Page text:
An Everywoman's Tale
At the center of Lynn Nottage's gentle, appealing play, Intimate Apparel, is the figure of Esther, a black woman in her thirties living in a boardinghouse in 1905 New York City, and -- like so many poor and displaced women before and since -- making her living as a seamstress. She specializes in beautiful undergarments.
Esther's landlady, Mrs. Dickson, is sensible and warmhearted but interfering. She herself married for practical reasons: Her husband was the owner of the boarding house, which he left to her on his death. She wants Esther to make a similar marriage, but Esther is more idealistic. There are two other women in Esther's life, both customers. One is Mrs. Van Buren, a white woman married to a rich, neglectful husband, the other a prostitute, Mayme. The lives of these four women represent almost the entire spectrum of possibility for women of that era.
There's also Mr. Marks, a religious Jew from whom Esther buys her fabrics. He has a poetic soul, and he speaks to the artist in her, sharing her love of texture and color and weaving for her the stories behind his bolts of cloth. The current between them is strong, but their backgrounds and cultures are vastly different. Mr. Marks is engaged to a woman from Eastern Europe whom he has never met.
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Unexpectedly, Esther receives a letter. Unable to read, she carries it to Mrs. Van Buren. The letter is from George Armstrong, a Barbadian laborer. From the depths of her own lonely heart, Mrs. Van Buren helps Esther devise an answer, and the letters keep coming until Mayme, too, is drawn into the conspiracy, adding a dash of verve and open sexuality to the correspondence. George appears to be dazzled. The language of his own letters begins to heighten and the phrases to sing. He proposes to Esther and eventually travels to New York to marry her. But just as Esther is not the woman George has come to know from the letters, he is not the man she expected him to be. The second act of Intimate Apparel is more bitter than the first, as Esther realizes that loneliness, need and fantasy have shaped not only her feelings for George, but, to some extent, her relationships with Mayme and Mrs. Van Buren.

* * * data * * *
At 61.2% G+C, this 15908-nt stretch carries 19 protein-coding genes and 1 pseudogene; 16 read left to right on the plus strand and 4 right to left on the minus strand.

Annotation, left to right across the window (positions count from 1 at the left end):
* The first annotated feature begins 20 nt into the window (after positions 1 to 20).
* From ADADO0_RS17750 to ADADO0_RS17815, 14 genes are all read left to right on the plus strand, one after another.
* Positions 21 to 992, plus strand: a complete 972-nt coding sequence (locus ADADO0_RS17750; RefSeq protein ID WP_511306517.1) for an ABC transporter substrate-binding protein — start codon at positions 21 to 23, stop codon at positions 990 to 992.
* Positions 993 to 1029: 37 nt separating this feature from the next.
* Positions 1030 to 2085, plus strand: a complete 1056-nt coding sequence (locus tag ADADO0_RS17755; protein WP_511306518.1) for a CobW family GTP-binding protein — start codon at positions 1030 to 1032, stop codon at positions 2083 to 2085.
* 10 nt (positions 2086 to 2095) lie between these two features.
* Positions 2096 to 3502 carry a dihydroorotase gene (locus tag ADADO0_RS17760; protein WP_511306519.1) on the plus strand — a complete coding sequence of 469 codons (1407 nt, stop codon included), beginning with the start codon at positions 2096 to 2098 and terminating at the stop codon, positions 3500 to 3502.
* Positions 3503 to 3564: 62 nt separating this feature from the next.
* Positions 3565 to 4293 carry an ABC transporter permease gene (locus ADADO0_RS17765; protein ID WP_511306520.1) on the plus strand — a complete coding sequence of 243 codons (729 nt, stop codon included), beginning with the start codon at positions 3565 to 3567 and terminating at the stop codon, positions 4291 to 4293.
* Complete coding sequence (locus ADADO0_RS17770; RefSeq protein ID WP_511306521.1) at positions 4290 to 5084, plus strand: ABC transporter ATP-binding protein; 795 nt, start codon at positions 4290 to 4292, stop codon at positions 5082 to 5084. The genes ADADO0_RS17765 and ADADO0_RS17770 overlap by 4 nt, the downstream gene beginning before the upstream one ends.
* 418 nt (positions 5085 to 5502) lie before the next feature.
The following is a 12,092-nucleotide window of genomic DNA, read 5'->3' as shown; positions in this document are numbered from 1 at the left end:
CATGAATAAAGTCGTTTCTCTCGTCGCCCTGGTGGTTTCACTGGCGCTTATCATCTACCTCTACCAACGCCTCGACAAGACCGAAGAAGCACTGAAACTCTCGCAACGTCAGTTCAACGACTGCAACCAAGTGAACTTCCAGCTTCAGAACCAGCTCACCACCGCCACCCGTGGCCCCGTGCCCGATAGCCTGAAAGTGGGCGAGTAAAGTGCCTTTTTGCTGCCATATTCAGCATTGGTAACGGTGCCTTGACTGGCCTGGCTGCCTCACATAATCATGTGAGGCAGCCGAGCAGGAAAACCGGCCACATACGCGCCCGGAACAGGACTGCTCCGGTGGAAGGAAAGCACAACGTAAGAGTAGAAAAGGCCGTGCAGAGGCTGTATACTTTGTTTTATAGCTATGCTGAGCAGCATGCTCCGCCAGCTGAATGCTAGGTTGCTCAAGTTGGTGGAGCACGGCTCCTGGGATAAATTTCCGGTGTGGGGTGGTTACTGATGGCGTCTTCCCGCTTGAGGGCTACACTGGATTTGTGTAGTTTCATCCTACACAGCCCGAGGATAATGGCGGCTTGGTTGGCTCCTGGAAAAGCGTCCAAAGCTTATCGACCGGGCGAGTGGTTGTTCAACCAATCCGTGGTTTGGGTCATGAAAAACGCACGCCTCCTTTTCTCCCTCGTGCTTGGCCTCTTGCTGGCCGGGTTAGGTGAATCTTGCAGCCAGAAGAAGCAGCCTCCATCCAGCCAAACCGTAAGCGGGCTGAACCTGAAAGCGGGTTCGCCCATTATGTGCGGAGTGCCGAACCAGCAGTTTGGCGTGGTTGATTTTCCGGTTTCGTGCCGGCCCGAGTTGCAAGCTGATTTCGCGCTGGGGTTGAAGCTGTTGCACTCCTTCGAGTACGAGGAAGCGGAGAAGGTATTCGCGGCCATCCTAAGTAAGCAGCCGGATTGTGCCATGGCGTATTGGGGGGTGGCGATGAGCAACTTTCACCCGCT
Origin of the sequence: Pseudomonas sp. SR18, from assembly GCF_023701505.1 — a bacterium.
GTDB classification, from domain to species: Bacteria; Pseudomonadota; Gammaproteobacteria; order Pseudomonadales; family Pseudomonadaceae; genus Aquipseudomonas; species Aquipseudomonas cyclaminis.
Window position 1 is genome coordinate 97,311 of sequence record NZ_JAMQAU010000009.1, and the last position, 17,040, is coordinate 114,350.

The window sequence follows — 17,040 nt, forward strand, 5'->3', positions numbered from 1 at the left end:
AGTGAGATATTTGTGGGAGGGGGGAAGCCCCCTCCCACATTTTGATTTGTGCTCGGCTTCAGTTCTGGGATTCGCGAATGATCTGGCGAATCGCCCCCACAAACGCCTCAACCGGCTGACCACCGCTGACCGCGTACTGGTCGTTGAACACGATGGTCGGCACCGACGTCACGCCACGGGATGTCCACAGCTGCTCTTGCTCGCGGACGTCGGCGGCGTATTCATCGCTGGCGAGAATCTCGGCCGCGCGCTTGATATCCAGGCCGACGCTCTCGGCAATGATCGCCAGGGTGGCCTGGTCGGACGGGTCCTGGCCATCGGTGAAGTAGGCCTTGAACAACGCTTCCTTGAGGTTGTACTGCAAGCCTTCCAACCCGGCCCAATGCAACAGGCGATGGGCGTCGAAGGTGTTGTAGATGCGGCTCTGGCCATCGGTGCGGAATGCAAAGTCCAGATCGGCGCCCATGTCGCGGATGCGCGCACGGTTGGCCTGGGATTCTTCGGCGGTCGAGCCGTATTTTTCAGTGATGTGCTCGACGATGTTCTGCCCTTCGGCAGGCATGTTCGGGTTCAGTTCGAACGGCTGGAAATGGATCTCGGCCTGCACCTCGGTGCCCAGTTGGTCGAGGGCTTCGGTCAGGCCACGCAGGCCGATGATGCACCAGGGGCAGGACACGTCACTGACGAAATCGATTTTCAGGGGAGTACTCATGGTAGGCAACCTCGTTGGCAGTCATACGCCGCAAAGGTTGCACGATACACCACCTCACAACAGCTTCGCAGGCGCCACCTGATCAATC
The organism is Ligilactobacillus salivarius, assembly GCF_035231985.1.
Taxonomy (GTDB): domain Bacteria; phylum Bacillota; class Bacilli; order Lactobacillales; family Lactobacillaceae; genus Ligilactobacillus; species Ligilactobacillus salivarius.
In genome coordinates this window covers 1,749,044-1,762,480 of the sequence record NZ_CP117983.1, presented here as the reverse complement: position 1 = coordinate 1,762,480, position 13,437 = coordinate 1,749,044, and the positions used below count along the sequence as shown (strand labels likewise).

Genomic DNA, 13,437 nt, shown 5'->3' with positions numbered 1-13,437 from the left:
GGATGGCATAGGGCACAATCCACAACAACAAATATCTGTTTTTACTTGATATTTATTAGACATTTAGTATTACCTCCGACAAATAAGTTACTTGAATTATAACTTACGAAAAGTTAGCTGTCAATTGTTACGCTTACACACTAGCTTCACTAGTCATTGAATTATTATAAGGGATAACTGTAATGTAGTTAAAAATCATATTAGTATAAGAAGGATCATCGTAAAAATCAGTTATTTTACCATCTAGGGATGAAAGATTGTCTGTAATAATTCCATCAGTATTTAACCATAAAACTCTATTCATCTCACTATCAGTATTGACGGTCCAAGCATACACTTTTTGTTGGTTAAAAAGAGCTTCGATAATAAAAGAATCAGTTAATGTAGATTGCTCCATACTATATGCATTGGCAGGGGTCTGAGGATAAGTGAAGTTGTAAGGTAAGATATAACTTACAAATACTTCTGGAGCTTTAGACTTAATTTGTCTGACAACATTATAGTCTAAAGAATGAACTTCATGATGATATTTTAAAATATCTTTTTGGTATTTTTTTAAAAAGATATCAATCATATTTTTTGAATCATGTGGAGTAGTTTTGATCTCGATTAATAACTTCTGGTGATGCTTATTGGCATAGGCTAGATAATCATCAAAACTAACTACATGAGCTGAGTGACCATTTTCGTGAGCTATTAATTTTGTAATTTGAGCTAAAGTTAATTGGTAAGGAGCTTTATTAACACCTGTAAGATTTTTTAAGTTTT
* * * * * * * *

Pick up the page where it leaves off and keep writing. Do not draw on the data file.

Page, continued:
Nottage is juggling several themes, and her story -- like most good stories -- concerns both the intimately personal and the socio-political. Esther, played by Debbie Johnson Lee with dignity, feeling, restraint and the occasional brightly unexpected glint of humor, is a complex and sympathetic character who eventually discovers her own strength. But she also represents the thousands of young women -- poor women, immigrants, women of color -- who to this day flock to America's cities looking for a way to survive. There's something particularly touching in the way Esther interacts with the other characters: her respect for both her clients -- the whore and the high-society woman; her willingness to believe the best of laborer George; her attempts to understand Mr. Marks; and her dawning realization that Mrs. Dickson may be wiser than she seems. As the differing worldviews collude and collide, the play invites us to contemplate the gap between illusion and reality and the way that society's labels mask and distort the richness of individual experience.
Joseph J. Egan has designed an ingenious set, and director Jane Page has cast her production well. In addition to Lee's beautiful depiction of Esther, there are strong performances from Josephine Hall as Mrs. Van Buren and Wendelin Harston as Mrs. Dickson. Natalie Oliver-Atherton's tough, elegant and theatrical Mayme has a way of plunking herself down on the piano stool -- legs apart, negligee floating behind her, hands splaying wide as they descend onto the keys -- that somehow sums up her entire character. The men are not quite as strong, and I found both Kennedy Reilly-Pugh's Caribbean intonations as George and Neil Necastro's Eastern European accent as Mr. Marks distracting. Nonetheless, both actors served the play well.
The script has flaws. Some of the action strains credulity. Esther is a little too good throughout, and George, once his mask slips, a little too bad. But there are also wonderfully evocative scenes and many moments of insight.
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